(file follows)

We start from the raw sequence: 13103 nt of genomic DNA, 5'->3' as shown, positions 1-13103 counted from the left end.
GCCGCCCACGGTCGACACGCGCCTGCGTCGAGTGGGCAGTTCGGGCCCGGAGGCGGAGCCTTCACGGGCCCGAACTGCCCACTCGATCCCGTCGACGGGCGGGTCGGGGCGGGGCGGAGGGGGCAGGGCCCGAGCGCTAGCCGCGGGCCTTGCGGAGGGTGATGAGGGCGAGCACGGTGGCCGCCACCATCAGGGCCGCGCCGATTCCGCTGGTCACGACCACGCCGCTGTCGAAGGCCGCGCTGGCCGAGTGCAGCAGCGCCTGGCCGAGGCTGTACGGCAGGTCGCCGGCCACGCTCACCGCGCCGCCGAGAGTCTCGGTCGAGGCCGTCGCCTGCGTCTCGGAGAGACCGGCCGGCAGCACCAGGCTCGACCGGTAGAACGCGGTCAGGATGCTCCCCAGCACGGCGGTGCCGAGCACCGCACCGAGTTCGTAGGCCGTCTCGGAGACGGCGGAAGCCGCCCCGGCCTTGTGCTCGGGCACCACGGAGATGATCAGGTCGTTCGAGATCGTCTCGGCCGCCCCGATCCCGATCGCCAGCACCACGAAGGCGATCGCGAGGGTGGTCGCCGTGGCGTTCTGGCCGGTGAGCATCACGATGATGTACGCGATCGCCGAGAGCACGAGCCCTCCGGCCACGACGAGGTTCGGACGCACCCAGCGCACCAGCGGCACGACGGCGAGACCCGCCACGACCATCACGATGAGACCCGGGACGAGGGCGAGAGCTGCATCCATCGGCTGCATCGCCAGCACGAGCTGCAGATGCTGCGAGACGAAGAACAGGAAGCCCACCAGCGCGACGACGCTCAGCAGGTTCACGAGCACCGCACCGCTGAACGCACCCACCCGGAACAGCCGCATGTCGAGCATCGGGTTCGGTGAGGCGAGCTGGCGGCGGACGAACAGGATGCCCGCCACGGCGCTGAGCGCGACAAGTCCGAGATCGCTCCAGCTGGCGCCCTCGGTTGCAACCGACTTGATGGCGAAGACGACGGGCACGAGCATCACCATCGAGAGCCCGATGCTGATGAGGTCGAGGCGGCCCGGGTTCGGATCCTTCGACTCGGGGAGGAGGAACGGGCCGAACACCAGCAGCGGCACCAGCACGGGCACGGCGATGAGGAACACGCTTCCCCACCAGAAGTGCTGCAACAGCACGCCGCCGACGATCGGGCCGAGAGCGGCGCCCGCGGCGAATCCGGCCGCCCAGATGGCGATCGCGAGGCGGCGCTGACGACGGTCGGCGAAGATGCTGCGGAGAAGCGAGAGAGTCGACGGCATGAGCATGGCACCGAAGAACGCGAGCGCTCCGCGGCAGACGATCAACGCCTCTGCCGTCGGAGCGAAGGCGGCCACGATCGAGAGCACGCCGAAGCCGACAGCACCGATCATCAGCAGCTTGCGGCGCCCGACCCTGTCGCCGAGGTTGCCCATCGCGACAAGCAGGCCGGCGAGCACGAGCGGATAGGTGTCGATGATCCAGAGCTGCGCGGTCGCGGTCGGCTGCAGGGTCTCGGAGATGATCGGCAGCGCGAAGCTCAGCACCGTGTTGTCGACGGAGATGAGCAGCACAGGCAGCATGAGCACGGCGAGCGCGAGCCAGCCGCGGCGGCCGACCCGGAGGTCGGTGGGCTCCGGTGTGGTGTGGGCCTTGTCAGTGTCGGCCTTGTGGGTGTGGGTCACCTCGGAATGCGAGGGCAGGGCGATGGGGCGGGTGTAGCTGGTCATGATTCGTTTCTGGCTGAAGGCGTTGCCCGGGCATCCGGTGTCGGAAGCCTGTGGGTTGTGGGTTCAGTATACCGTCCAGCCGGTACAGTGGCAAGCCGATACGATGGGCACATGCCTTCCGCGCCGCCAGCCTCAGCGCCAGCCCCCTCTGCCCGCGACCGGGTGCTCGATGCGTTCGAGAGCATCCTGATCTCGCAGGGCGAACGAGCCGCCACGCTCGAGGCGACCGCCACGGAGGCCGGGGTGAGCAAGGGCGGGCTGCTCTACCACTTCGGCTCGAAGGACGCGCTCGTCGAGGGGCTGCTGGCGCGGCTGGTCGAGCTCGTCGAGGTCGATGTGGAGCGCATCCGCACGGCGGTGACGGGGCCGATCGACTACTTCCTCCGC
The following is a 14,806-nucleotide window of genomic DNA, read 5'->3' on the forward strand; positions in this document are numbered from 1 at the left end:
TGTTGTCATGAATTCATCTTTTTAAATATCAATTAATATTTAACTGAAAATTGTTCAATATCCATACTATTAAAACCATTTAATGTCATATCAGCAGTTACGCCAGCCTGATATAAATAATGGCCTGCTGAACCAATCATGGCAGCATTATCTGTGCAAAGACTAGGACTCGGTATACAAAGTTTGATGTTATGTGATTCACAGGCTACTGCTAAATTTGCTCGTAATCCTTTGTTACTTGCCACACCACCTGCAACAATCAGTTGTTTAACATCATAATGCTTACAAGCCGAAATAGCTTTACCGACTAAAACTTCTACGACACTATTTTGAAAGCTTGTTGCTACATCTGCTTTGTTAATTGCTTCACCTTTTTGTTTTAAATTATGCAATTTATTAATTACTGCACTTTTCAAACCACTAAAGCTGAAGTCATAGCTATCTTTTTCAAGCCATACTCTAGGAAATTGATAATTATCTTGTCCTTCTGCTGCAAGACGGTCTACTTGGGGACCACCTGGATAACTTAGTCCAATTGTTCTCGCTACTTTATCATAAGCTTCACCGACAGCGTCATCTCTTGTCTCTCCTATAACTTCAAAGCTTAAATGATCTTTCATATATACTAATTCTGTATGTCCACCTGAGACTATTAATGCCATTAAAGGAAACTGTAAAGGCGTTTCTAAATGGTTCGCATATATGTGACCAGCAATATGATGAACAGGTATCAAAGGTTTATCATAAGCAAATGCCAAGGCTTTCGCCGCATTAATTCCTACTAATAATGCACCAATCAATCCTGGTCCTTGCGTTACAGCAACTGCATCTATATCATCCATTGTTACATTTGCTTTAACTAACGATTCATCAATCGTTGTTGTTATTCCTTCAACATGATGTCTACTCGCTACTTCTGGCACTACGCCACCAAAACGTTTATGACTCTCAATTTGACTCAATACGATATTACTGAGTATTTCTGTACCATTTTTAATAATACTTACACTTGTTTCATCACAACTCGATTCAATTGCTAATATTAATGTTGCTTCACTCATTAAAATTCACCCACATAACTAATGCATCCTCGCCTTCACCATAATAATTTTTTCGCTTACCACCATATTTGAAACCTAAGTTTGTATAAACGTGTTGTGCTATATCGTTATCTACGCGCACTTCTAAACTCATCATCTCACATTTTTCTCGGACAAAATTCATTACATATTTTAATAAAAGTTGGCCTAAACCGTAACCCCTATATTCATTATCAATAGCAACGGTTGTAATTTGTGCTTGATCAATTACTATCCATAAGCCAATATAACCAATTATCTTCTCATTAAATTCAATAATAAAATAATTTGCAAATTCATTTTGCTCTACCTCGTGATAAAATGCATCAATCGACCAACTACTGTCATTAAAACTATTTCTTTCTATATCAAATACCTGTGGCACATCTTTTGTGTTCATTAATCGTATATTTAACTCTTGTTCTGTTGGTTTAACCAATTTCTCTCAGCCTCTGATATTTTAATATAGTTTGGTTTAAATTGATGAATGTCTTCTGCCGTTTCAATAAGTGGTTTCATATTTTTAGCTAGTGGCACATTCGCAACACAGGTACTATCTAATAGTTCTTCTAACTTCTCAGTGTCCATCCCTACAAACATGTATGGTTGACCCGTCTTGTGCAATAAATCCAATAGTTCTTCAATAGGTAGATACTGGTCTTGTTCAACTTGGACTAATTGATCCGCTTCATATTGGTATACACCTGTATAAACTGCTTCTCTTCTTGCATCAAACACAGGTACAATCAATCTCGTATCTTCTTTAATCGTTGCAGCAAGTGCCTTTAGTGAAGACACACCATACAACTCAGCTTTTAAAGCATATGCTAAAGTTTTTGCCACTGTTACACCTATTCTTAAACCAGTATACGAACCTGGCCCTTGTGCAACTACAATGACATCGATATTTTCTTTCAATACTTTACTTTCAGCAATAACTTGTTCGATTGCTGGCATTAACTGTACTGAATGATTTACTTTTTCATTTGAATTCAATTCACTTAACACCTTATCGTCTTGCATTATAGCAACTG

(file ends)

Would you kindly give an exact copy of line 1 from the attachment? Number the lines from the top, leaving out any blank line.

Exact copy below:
We start from the raw sequence: 13103 nt of genomic DNA, 5'->3' as shown, positions 1-13103 counted from the left end.